Fraud’s migration: Criminals target online
Retailers that fail to mitigate card-not-present fraud (CNP) risk sanctions – with regulatory payments changes set to take effect within e-commerce trading.
E-commerce purchases continue to command a growing share of the retail spending pie. The NAB online retail index estimates that in the 12 months to March 2019, Australians spent $28.76 billion on online retail. This represents around 9 per cent of the traditional bricks and mortar retail sector and is about 18 per cent percent higher than the same period running up March in 2018.
Meanwhile card-use continues to grow, with the total value of transactions increasing year-on-year from 2013, jumping from $748,111 billion in 2017 to $788,647 in 2018, according to the Reserve Bank of Australia.
But it’s not all good news. Fraud as a percentage of all card transactions last year represented less than 0.1 per cent, or $574 million of the total transaction value.
CNP fraud [where a shopper is not physically present at the time of a transaction] is established as the most prevalent type of fraud on Australian cards, representing approximately 85 per cent of fraudulent transactions, according to Australian Payments Network (AusPayNet), the self-regulatory body for the local payments industry.
Retailers now have the task of improving payment security measures, while mitigating friction in the online shopping journey of customers.
The rise of CNP fraud in Australia reflects a global trend of growing cybercrime in general, according to AusPayNet.
Fraudsters have now migrated to online fraud, after facing stronger protection using chip technology on in-store transactions. Large scale data breaches and identity theft – where fraudsters assume the identity of another individual and perform transactions under a false identity – are a recurrent issue.
As a result, retailers are increasingly cautious about dealing with online crime.
“Cybercrime is escalating to a magnitude not been seen before,” says Michel van Aalten, country manager AUNZ for payments platform, Adyen.
“Retailers and the entire payments industry are trying to find the best approach to solving the problem.”
It’s a problem that Adyen has seen experienced by retailers worldwide. The global payments platform, which helps businesses accept e-commerce, mobile, and point-of-sale payments, says regulatory changes have already been enforced abroad. 3D Secure verification is now obligatory on domestic purchases in India – with van Aalten asserting law changes are on the rise across the globe.
“The new regulations in Australia have gone live quite recently and might be considered revolutionary in Australia’s e-commerce landscape,” says van Aalten.
Down Under, AusPayNet’s CNP Fraud Mitigation Framework took effect in July, earlier this year. The framework defines the minimum requirement for an issuer and merchant to authenticate CNP transactions, and mandates Strong Customer Authentication (SCA) for those issuers and merchants whose fraud rate is consistently in breach of agreed industry thresholds.
“The framework states that whenever a merchant breaches the CNP framework fraud threshold over two consecutive quarters, strong customer authentication will have to be applied on all payments,” says van Aalten.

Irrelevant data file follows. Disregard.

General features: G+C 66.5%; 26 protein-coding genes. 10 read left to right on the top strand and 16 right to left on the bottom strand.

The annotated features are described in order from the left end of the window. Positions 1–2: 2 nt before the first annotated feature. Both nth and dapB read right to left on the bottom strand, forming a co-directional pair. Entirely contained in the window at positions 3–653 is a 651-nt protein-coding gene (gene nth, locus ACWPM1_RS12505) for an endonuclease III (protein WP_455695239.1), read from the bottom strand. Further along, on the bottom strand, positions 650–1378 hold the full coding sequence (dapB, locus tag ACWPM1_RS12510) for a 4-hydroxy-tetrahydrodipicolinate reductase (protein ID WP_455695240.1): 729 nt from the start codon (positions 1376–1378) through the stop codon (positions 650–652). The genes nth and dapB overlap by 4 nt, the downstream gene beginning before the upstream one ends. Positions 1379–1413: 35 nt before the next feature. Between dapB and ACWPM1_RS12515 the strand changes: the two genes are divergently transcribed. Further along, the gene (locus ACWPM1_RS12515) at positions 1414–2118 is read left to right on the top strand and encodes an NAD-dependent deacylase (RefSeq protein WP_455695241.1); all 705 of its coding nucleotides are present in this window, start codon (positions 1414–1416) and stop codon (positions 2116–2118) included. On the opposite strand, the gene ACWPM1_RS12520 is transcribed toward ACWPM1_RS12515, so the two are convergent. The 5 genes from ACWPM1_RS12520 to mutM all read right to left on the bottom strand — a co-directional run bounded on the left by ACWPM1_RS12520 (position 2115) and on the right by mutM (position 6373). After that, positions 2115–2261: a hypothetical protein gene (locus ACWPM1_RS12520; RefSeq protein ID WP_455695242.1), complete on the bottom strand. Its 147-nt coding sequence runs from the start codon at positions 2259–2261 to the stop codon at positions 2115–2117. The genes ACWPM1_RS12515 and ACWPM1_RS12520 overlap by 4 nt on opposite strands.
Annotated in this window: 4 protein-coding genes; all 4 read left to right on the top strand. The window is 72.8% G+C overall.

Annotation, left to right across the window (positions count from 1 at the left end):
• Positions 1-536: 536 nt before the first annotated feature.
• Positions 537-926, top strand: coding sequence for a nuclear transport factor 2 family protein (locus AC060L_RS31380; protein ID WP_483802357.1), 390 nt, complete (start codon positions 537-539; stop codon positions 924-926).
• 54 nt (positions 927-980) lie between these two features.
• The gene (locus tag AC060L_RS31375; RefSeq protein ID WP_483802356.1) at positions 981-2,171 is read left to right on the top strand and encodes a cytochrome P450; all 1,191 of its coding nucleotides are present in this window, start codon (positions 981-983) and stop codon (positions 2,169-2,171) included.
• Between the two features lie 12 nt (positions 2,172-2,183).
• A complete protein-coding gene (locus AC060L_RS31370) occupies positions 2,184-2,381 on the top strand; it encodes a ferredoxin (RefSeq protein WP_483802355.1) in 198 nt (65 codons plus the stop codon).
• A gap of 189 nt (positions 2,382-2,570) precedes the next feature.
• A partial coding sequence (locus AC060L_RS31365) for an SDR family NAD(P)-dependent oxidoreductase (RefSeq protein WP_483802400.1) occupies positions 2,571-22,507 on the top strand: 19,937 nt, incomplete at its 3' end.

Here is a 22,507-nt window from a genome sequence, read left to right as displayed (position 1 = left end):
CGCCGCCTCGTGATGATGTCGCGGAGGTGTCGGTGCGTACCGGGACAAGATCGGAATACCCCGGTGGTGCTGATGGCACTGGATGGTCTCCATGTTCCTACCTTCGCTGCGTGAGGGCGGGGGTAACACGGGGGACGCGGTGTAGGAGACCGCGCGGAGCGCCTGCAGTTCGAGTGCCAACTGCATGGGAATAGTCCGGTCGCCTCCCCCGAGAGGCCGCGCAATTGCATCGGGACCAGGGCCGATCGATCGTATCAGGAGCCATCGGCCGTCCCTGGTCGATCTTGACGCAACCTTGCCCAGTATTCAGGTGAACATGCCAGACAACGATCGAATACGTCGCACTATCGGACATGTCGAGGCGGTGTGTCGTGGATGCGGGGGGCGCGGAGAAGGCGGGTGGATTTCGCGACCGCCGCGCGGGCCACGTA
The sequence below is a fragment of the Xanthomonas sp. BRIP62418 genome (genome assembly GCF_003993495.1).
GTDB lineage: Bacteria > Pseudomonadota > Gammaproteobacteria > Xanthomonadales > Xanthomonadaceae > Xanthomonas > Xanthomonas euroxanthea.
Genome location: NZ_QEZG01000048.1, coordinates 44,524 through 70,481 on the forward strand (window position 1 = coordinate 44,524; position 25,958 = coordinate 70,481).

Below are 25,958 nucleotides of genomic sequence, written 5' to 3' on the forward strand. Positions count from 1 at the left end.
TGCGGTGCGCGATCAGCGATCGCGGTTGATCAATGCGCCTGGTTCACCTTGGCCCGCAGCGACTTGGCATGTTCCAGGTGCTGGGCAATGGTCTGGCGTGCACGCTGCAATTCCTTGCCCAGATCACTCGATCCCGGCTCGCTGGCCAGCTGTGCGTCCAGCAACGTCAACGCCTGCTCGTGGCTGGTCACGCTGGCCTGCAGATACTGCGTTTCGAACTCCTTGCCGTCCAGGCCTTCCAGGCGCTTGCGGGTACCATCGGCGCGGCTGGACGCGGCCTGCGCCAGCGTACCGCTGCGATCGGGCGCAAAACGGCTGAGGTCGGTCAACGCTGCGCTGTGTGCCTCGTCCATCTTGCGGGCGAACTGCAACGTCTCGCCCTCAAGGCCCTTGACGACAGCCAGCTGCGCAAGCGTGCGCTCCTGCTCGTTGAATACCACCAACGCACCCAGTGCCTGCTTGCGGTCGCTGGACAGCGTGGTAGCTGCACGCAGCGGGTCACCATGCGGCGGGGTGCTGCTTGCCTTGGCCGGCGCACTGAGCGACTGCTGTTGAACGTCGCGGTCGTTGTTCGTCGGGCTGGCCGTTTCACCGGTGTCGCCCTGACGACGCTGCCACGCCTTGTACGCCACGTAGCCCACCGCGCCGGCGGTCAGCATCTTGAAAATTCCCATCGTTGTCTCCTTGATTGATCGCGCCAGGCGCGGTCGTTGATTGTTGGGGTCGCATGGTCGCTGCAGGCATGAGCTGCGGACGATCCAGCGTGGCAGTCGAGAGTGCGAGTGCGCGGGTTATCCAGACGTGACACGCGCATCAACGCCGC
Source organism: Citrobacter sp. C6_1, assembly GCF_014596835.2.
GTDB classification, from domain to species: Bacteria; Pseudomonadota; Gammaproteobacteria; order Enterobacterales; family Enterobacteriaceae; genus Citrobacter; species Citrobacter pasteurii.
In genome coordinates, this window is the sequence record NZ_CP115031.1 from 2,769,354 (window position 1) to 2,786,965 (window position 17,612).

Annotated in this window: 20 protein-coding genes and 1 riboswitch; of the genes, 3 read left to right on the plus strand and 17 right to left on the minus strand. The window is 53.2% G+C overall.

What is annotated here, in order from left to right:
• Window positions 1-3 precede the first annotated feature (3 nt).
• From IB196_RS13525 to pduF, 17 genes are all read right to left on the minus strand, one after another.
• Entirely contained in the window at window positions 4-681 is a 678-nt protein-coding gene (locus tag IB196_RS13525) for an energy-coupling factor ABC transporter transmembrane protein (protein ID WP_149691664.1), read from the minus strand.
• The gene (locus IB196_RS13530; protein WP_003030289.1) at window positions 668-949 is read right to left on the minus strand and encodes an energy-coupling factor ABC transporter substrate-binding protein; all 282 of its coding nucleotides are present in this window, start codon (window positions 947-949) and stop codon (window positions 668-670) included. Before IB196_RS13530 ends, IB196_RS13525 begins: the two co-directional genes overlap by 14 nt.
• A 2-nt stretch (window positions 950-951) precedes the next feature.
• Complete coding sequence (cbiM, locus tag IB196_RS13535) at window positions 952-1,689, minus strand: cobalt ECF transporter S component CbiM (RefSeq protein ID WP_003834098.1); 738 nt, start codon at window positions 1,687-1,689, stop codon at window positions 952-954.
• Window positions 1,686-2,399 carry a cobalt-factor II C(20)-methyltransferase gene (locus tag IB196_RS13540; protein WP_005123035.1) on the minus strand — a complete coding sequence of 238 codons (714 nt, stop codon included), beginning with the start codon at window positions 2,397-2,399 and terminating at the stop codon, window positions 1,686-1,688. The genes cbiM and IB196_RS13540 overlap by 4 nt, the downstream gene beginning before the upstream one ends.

“And when you look at 3D Secure and SCA worldwide, usually shoppers find a certain level of friction acceptable, especially when it’s a high value transaction.”
In certain markets, consumers are already familiar with a bit of friction, including dynamic passwords or one-time passwords received via phone.
However in Australia, strong customer authentication is relatively new and has already led to a drop-off on the consumer side, due to dissatisfaction over extra security measures during the payments process. van Aalten says this friction and drop off is the biggest fear for retailers.
“Strong customer authentication in Australia might soon affect retailers that breach their fraud threshold. The payment landscape and environment need to be prepared and need to be able to cater to the needs of the merchant as well.”
Van Aalten says while compliance towards the framework is essential, payment providers also want to ensure that the process must ensure balance between security and frictionless customer experience.
“It’s not something that can be done overnight. Each retailer entering the e-commerce market must remember to define their fraud strategy and make sure they have proper defences in place. We usually recommend merchants apply SCA within their fraud strategy.”
Adyen doesn’t recommend SCA on all payments, but to instead have a sophisticated system that identifies which payments are likely to be genuine and which payments are likely to be fraudulent.
“If a shopper regularly shops in a particular store, the retailer should be able to recognise them as a loyal, returning shopper, helping to reduce friction for whenever their next purchase is made,” says van Aalten.
“It’s all about balancing security and optimising the consumer’s experience.”
And the final point to note for retailers – fraud is not exclusive to merchants that sell expensive equipment or re-sellable items.
“Fraudsters are not only targeting high value items, there is fraud appearing in all kinds of businesses, including food delivery, music subscription or movie streaming services,” says van Aalten.
“It’s really important for all merchants to be aware and make sure that they have the measures in place to combat fraud by combining their risk management and authentication solutions.”
Contact Adyen to find out more about payment solutions that balance cybersecurity and customer expectations.
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